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(1804-1875) Nonet in E flat, Op. 38 [31:00]
Johannes BRAHMS (1833-1897) Serenade
in D, Op. 11 (original version reconstructed by Alan Boustead) [37:25]
Minerva Chamber Ensemble/Kevin Geraldi
rec. 4, 8, 9 March 2009, Recital Hall, University of North Carolina—Greensboro,
CENTAUR CRC 3092 [68:25]
Brahms’ Serenade No. 1 is the composer’s first orchestral work
— or that is how we are used to it. It was originally written
as a nonet for violin, viola, cello, bass and winds, albeit
with a second clarinet instead of an oboist, the odd forces
apparently dictated by the musicians present at the court of
Prince Leopold II in Detmold, for whom Brahms wrote the work.
Eventually the nonet was adapted to the complete Detmold orchestra,
still a small band, and then upgraded yet again to a serenade
for full orchestra.
Though Brahms destroyed the original nonet score as part of
his obsessive eradication of apparently unsatisfactory youthful
works, scholar Alan Boustead has reconstructed the work, based
on letters written to Joseph Joachim, fairly clear indications
that one of the scherzi was newly composed for the later orchestral
version, and the relatively straightforward manner in which
Brahms appeared to handle the increases in ensemble size. Indeed,
the surprising thing about hearing the “Brahms Nonet” is that
it really sounds just like the work we’re used to, only with
one instrument per part. Most of the best solos are unchanged,
and the heft of the full orchestra is never missed. Really,
when you’ve listened to this recording a few times, you start
to realize that the “regular” Serenade does sound rather a lot
like chamber music. Here, then, one might say the music has
been stripped of its pretense. It is fresh, lively, and, in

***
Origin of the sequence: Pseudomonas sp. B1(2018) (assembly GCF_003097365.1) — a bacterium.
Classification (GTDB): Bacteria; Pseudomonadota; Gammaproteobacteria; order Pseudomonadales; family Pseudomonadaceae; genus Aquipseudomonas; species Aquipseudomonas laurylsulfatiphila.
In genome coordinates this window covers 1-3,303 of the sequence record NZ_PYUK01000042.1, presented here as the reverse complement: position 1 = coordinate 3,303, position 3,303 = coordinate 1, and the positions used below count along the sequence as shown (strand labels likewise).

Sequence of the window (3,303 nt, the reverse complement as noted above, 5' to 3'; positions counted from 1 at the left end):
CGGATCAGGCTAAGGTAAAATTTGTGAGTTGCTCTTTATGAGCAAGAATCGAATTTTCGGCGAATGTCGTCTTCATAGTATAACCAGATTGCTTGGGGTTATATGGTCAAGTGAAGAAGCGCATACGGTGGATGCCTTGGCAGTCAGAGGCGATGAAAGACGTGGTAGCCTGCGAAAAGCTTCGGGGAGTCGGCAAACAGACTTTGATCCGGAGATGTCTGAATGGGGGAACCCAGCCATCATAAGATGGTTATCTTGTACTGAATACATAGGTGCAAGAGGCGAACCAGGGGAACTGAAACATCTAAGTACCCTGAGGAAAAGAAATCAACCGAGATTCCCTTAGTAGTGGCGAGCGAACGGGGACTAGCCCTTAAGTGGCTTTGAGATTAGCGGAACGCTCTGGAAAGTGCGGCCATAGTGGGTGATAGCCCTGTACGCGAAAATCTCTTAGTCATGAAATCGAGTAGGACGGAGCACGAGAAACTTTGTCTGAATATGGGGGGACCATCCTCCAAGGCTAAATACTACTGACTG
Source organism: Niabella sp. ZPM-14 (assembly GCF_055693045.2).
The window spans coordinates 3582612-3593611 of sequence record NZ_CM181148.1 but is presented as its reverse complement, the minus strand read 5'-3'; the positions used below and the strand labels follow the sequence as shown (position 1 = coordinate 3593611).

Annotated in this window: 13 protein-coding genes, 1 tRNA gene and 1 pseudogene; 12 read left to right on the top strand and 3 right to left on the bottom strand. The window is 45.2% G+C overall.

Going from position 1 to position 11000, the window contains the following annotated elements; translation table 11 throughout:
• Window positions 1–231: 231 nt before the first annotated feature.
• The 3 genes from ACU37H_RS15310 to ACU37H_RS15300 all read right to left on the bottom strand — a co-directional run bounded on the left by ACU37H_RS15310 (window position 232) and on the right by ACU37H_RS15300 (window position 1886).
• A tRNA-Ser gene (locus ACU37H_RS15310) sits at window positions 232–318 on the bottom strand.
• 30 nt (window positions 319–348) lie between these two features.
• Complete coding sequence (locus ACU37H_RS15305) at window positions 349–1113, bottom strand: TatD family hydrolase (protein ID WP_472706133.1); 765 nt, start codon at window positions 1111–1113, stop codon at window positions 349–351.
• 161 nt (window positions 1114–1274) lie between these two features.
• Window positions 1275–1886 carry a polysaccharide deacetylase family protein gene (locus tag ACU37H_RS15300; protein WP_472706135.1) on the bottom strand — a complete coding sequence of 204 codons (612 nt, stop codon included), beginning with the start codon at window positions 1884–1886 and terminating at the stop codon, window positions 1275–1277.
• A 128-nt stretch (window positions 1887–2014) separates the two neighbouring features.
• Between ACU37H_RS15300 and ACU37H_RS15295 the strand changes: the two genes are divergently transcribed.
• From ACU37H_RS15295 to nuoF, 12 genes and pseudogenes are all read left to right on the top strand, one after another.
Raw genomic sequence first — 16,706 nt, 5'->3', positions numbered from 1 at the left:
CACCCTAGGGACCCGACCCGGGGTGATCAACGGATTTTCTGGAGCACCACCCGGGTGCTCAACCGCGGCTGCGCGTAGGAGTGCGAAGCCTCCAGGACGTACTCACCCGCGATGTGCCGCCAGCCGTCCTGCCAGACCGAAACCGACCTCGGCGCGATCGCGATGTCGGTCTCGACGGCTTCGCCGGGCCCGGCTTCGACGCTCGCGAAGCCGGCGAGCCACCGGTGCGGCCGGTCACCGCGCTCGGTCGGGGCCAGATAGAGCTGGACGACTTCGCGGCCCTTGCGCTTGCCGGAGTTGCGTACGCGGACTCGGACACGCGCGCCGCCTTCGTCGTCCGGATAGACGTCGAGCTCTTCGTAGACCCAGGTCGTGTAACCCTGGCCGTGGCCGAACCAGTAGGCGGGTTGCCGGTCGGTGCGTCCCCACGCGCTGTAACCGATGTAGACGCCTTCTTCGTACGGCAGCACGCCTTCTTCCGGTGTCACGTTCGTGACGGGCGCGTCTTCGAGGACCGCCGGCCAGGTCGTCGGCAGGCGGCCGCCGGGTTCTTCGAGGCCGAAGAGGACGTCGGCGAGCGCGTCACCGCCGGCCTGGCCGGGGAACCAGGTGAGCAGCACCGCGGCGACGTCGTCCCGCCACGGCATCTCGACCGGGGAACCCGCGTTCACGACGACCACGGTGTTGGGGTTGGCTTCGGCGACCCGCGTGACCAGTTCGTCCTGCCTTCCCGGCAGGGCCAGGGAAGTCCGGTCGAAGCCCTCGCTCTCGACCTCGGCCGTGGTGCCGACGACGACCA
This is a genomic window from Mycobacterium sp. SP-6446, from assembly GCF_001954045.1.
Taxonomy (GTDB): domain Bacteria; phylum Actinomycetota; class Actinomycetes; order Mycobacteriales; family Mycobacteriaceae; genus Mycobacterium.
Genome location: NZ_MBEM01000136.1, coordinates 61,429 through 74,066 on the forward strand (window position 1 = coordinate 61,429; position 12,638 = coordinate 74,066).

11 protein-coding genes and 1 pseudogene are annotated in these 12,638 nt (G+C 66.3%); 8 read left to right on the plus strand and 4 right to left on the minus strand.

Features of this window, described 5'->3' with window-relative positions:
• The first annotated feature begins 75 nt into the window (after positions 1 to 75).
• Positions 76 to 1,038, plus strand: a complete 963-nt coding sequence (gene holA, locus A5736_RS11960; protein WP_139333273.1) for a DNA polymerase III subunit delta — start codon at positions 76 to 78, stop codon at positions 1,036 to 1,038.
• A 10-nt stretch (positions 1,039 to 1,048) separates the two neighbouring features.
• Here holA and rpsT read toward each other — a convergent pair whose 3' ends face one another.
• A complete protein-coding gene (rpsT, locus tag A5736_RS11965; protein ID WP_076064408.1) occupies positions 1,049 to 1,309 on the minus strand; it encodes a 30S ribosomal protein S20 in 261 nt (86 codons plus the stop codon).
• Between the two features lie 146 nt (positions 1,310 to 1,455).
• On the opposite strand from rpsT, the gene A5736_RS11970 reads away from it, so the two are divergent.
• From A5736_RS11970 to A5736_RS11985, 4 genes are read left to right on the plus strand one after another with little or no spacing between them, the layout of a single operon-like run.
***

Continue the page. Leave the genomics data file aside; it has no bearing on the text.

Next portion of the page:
the adagio which is its heart, so exquisitely scored one would
never guess this is a reconstruction, let alone something Brahms
would have wanted to bury.
The other work on this disc is maybe even more exciting a find.
Jeanne-Louise Farrenc overcame a good bit of sexism to become
the first female professor at the Paris Conservatoire. She even
drew high praise from some of her most distinguished male colleagues;
though back-handed in some cases: Berlioz rather cruelly said
her work was “very good, for a woman’s”. It’s not hard to imagine
a more equal world placing Farrenc’s three symphonies, available
on CPO, alongside Schumann’s. Her music has impressive dramatic
shape and power and she has great command of classical structures.
Her Nonet in E flat confirms the impression; it is terrific.
It begins with a substantial introduction with shades of Schubert.
There will later be a hint of Mendelssohn in the scherzo, and
Beethoven is never far off, but the important thing to stress
here is that this is very striking music, original in its language
and distinctively Farrenc’s own. The first movement ends with
a surprising violin cadenza. The andante is a set of variations
with colorful solo licks for all nine players. The scherzo simply
rocks with a buoyant good cheer. The finale is rather more conventional
than the inner movements, in that I suppose it keeps its enthusiasm
a bit more buttoned-down, but there’s still pleasure here.
Listeners will no doubt be surprised at how naturally the Brahms,
placed second on the disc, flows out from the Farrenc. Would
the young Johannes have known the work? One certainly wonders.
If he did, he could have hardly chosen a better contemporary
example for his nonet-serenade. Another prominent one would
have been Spohr’s from forty years earlier.
The Minerva Chamber Ensemble, a group of American orchestral
and chamber musicians, plays perfectly well under the coordinating
hand of Kevin Geraldi. A couple of fractionally shaky moments
for oboe (Farrenc) or ensemble (near the end of Brahms mvt I)
are overcome by the sheer pleasure which everyone obviously
has with this music. Their enthusiasm is well-communicated and
the sound quality is good, although the sound cuts off immediately
after each movement’s final note, so the slight lack of warmth
or reverb is noticeably odd on good headphones. A few wind players
can be heard breathing but it’s not distracting. Overall I’d
count this a very enjoyable disc. Buy it for the curiosity of
the Brahms, stay for the warmth and wit of Louise Farrenc.